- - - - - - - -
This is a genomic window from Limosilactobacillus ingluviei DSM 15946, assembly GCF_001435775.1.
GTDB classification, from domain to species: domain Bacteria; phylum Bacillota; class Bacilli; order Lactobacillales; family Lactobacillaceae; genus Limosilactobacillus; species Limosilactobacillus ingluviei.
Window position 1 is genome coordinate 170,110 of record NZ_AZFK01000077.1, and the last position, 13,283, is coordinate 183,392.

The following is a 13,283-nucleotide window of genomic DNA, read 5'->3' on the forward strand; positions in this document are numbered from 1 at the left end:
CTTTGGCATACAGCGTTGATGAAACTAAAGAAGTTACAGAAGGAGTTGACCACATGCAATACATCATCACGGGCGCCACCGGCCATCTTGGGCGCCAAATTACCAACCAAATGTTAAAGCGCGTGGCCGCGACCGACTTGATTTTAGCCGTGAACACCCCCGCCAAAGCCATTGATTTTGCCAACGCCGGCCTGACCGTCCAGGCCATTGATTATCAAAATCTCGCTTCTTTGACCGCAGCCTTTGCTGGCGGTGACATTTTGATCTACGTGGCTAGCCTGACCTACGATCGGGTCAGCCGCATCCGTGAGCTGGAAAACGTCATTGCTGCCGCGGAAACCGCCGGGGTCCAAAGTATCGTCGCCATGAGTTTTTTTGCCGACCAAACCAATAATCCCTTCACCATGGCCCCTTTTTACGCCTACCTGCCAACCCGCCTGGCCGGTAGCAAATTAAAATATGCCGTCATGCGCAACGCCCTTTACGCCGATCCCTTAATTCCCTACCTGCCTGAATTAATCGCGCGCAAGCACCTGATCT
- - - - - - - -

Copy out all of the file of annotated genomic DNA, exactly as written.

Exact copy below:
This is a genomic window from Limosilactobacillus ingluviei DSM 15946, assembly GCF_001435775.1.
GTDB classification, from domain to species: domain Bacteria; phylum Bacillota; class Bacilli; order Lactobacillales; family Lactobacillaceae; genus Limosilactobacillus; species Limosilactobacillus ingluviei.
Window position 1 is genome coordinate 170,110 of record NZ_AZFK01000077.1, and the last position, 13,283, is coordinate 183,392.

The following is a 13,283-nucleotide window of genomic DNA, read 5'->3' on the forward strand; positions in this document are numbered from 1 at the left end:
CTTTGGCATACAGCGTTGATGAAACTAAAGAAGTTACAGAAGGAGTTGACCACATGCAATACATCATCACGGGCGCCACCGGCCATCTTGGGCGCCAAATTACCAACCAAATGTTAAAGCGCGTGGCCGCGACCGACTTGATTTTAGCCGTGAACACCCCCGCCAAAGCCATTGATTTTGCCAACGCCGGCCTGACCGTCCAGGCCATTGATTATCAAAATCTCGCTTCTTTGACCGCAGCCTTTGCTGGCGGTGACATTTTGATCTACGTGGCTAGCCTGACCTACGATCGGGTCAGCCGCATCCGTGAGCTGGAAAACGTCATTGCTGCCGCGGAAACCGCCGGGGTCCAAAGTATCGTCGCCATGAGTTTTTTTGCCGACCAAACCAATAATCCCTTCACCATGGCCCCTTTTTACGCCTACCTGCCAACCCGCCTGGCCGGTAGCAAATTAAAATATGCCGTCATGCGCAACGCCCTTTACGCCGATCCCTTAATTCCCTACCTGCCTGAATTAATCGCGCGCAAGCACCTGATCT